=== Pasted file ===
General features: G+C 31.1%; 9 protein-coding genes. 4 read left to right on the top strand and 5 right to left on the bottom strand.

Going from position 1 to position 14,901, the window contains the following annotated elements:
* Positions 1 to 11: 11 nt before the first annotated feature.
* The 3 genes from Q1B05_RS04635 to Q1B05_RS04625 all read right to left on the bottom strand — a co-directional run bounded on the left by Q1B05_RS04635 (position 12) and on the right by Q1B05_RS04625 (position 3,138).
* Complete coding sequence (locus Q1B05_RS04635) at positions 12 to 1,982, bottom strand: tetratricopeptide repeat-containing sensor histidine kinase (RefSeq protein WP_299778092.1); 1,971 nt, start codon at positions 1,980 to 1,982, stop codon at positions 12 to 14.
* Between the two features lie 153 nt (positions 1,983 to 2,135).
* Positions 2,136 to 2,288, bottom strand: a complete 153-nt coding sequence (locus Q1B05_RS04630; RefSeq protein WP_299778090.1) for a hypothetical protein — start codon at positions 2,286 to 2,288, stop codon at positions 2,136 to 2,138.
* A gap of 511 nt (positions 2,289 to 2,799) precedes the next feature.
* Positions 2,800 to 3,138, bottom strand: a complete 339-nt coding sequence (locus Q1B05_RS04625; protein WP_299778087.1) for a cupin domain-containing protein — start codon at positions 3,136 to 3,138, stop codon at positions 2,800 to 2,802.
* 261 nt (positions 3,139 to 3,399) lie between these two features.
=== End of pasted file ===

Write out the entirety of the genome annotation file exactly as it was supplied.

General features: G+C 31.1%; 9 protein-coding genes. 4 read left to right on the top strand and 5 right to left on the bottom strand.

Going from position 1 to position 14,901, the window contains the following annotated elements:
* Positions 1 to 11: 11 nt before the first annotated feature.
* The 3 genes from Q1B05_RS04635 to Q1B05_RS04625 all read right to left on the bottom strand — a co-directional run bounded on the left by Q1B05_RS04635 (position 12) and on the right by Q1B05_RS04625 (position 3,138).
* Complete coding sequence (locus Q1B05_RS04635) at positions 12 to 1,982, bottom strand: tetratricopeptide repeat-containing sensor histidine kinase (RefSeq protein WP_299778092.1); 1,971 nt, start codon at positions 1,980 to 1,982, stop codon at positions 12 to 14.
* Between the two features lie 153 nt (positions 1,983 to 2,135).
* Positions 2,136 to 2,288, bottom strand: a complete 153-nt coding sequence (locus Q1B05_RS04630; RefSeq protein WP_299778090.1) for a hypothetical protein — start codon at positions 2,286 to 2,288, stop codon at positions 2,136 to 2,138.
* A gap of 511 nt (positions 2,289 to 2,799) precedes the next feature.
* Positions 2,800 to 3,138, bottom strand: a complete 339-nt coding sequence (locus Q1B05_RS04625; protein WP_299778087.1) for a cupin domain-containing protein — start codon at positions 3,136 to 3,138, stop codon at positions 2,800 to 2,802.
* 261 nt (positions 3,139 to 3,399) lie between these two features.